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"In a tense, divided court, a young princess watches her mother struggle to hold the throne. On a remote coastal estate, a scholar finds a child washed up on the shore. Anne Henry, a Christian princess of the royal blood. A pagan bastard, groomed all his hidden, lonely life to make a grab for the crown. In this work of stunning imagination, Kit Whitfield has written a fictional history at once familiar and alien. Since the ninth century, when the deeps men invaded Venice, an uneasy alliance has held between the people of the land and the sea. That alliance was brokered by the warrior queen, Angelica, half landsman, half deeps man, the mother of the royal houses of Europe.
"Now, centuries later, no navy can cross the seas without allies in the ocean - and without deeps men guarding its shores, no nation can withstand invasion. The hybrid kings keep the treaty between both sides, protecting their people from the threat of war. The royal blood is the key to peace, and ferociously protected. The penalties for any landsman who tries to breed with a deeps man are severe; the fate of any 'bastard' child, born of such an illegitimate union, is terrible.
"But the royal house of England is staggering, collapsing under the weight of centuries of inbreeding. Anne prays for guidance, a way into the future without hatred or bloodshed. Henry holds with fierce certainty that only the strong survive. But if either of them is to outlive the coming conflict, they may need more deeps man faith alone..."
Much as Guy Gavriel Kay has famously riffed on places and periods from the annals of human history, embellishing the past as we know it with such tropes of fantasy as to create rich and rewarding near-as-damnit realities to let loose his characters in, for her second trick after Bareback, award-nominated author Kit Whitfield takes 16th century Europe as the backdrop for a narrative that is, in its sombre, seditious way, as powerful as the very best of Kay's backlist. In Great Waters is a glorious triumph of imagination; an involving and emotional chronicle of a world not so very different from our own.
What sets Whitfield's Europe apart from that we might learn of in textbooks and on the History Channel is the existence of deepsmen, which is to say mermaids, mermen, a race of aquatic beings who have made their home in the ocean. In Great Waters has it that after an insurgence in Venice, "the deepsmen of the sea were... no longer sailors' yarns, but an engaged force with loyalties of their own." Aghast, the people - landsmen, if we are to succumb to Whitfield's terminology - entered into a partnership with their underwater equivalents whereby the blood of the deepsmen now courses through the veins of Europe's royal houses. But hundreds of years have passed since Angelica rose from the canals to turn landlocked humanity on its head; she is but a legend, now, set against the harsh reality of Kings and Queens inbred to preserve her bloodline.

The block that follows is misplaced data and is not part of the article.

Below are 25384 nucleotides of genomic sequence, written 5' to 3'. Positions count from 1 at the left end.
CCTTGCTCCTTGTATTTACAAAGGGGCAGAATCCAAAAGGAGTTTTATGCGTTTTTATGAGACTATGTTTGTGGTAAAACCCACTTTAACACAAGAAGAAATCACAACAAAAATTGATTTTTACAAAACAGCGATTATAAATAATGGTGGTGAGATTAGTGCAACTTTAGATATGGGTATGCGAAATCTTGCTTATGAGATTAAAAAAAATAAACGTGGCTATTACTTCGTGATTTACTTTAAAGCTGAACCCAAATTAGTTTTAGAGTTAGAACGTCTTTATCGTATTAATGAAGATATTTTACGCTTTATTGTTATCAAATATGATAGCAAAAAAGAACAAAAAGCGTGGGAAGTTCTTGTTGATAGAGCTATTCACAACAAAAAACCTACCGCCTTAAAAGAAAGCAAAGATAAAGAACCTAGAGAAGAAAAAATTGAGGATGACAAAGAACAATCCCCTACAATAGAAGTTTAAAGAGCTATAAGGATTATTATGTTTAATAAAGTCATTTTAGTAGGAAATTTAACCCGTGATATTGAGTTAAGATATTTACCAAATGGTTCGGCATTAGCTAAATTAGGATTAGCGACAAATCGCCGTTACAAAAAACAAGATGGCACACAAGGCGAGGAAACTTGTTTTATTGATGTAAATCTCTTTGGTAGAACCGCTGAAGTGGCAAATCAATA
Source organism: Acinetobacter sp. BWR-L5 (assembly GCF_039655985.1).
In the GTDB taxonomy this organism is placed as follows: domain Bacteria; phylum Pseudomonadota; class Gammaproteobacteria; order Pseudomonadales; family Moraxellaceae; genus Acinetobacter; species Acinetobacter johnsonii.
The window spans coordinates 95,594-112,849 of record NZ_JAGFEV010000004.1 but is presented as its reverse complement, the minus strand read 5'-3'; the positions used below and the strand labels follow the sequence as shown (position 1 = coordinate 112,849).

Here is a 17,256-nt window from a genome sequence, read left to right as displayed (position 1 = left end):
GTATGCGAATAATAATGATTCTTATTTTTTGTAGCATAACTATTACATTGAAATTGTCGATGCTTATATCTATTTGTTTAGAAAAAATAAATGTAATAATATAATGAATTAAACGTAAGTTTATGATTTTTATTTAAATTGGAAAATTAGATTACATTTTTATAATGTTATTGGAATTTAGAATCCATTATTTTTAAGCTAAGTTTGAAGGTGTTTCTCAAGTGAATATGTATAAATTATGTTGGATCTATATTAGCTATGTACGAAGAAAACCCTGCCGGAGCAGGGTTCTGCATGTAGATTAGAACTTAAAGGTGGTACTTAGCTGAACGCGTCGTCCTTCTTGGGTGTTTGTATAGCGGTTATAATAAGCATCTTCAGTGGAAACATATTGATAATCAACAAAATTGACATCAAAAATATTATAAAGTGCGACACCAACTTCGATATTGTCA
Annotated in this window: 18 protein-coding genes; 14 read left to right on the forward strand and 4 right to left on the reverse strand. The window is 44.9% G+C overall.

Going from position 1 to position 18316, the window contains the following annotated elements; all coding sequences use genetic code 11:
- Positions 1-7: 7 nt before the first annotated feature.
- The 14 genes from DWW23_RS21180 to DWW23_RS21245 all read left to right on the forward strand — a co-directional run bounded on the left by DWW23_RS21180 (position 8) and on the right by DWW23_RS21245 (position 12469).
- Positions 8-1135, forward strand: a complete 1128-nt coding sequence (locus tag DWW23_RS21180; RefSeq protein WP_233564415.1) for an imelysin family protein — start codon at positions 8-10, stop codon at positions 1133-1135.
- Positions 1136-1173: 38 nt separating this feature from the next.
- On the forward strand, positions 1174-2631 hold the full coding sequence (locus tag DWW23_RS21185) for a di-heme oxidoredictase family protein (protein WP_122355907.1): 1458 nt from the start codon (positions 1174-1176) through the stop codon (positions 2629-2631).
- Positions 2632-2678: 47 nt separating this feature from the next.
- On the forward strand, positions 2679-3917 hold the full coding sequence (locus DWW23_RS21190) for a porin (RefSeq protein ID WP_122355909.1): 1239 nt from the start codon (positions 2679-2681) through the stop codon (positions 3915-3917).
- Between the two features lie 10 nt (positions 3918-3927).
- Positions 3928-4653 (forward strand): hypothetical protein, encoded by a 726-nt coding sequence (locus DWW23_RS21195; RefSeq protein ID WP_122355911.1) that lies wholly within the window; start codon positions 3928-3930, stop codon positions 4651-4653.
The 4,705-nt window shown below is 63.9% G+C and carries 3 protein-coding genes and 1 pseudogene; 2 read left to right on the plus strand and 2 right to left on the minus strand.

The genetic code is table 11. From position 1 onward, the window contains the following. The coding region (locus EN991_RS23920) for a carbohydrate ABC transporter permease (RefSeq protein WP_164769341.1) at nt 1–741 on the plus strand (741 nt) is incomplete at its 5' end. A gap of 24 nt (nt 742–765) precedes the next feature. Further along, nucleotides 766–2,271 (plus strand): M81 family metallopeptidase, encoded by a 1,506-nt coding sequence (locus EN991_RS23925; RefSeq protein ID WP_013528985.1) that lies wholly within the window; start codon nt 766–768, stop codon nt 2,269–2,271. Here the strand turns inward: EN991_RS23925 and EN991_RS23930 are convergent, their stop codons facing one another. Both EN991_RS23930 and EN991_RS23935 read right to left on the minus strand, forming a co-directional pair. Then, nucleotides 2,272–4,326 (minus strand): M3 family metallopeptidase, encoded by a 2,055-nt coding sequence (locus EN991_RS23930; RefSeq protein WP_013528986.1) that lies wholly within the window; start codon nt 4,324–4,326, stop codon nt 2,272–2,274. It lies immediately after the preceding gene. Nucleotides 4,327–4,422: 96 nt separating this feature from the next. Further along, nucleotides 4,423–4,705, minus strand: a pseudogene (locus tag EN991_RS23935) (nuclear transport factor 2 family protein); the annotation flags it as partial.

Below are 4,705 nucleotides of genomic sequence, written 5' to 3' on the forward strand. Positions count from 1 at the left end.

Edward rules in England, but he grows weak, and when his thoroughbred heir perishes, the country looks set to inherit an horrendously deformed second son as their monarch. Seeking to preserve their grasp on the great nation, the royal family have taken to burning those half-caste children born of unions between deepmen and landsmen. But secreted away in an estate on the outskirts of London, one has survived, and horrfied by the treatment of such unfortunate offspring as Henry, the timid granddaughter of King Edward seeks to alter the itinerary of history again.
Anne and Henry; Henry and Anne. Whitfield treats us to a book in the company of each, heavyset with dense information dumps and gradual character-building, before the worlds of each - the broken court of the ailing King Edward and the training ground Henry's landsman saviour has set for him - come together with a defeaning crash and their narratives intertwine. They are a fascinating, engaging pair: different sides of the selfsame coin in their ways. Anne has been born and raised on land but is of deepsmen breeding; Henry, meanwhile, is utterly of the sea, but removed from it struggles to find his land-legs. Anne is God-fearing, obtuse and fiercely intelligent; Henry, however, is blunt, brutish, illiterate and adamant in his Godlessness. Anne grapples with huge issues such as war, politics, monarchy and loyalty while the outcast deepsman faces down only clothes, and latterly, a painting.
In Great Waters, for all its grandiose manouvering and dodgy politicking, is a remarkably personal narrative, and though some will wish Whitfield had painted her wonderful world with more depth and texture, its greatest function is as a backdrop for the lives of these two characters - but they are such lives, fraught so soon with hardship and tragedy, sin and decision. It can be hard, in fact, to reconcile the awful things Henry and Anne must face down with their youth; even at the end of In Great Waters, Anne - whored, married, murderer - is only 14 years young. Such insight it difficult to bear, at times, but bear it you must, for the journey, across land and sea alike, is often spectacular.
As Bareback before it, In Great Waters showcases the effortless elegance of Whitfield as a wordsmith, and while her world would have perhaps resonated more with the addition of a third, less isolated perspective, that is not the focus of her nonetheless superlative second novel. Tight and restrained, imtimate and unadorned, In Great Waters succeeds in spades as a powerful and personal tale of the inhuman told with touching humanity.
In Great Waters
by Kit Whitfield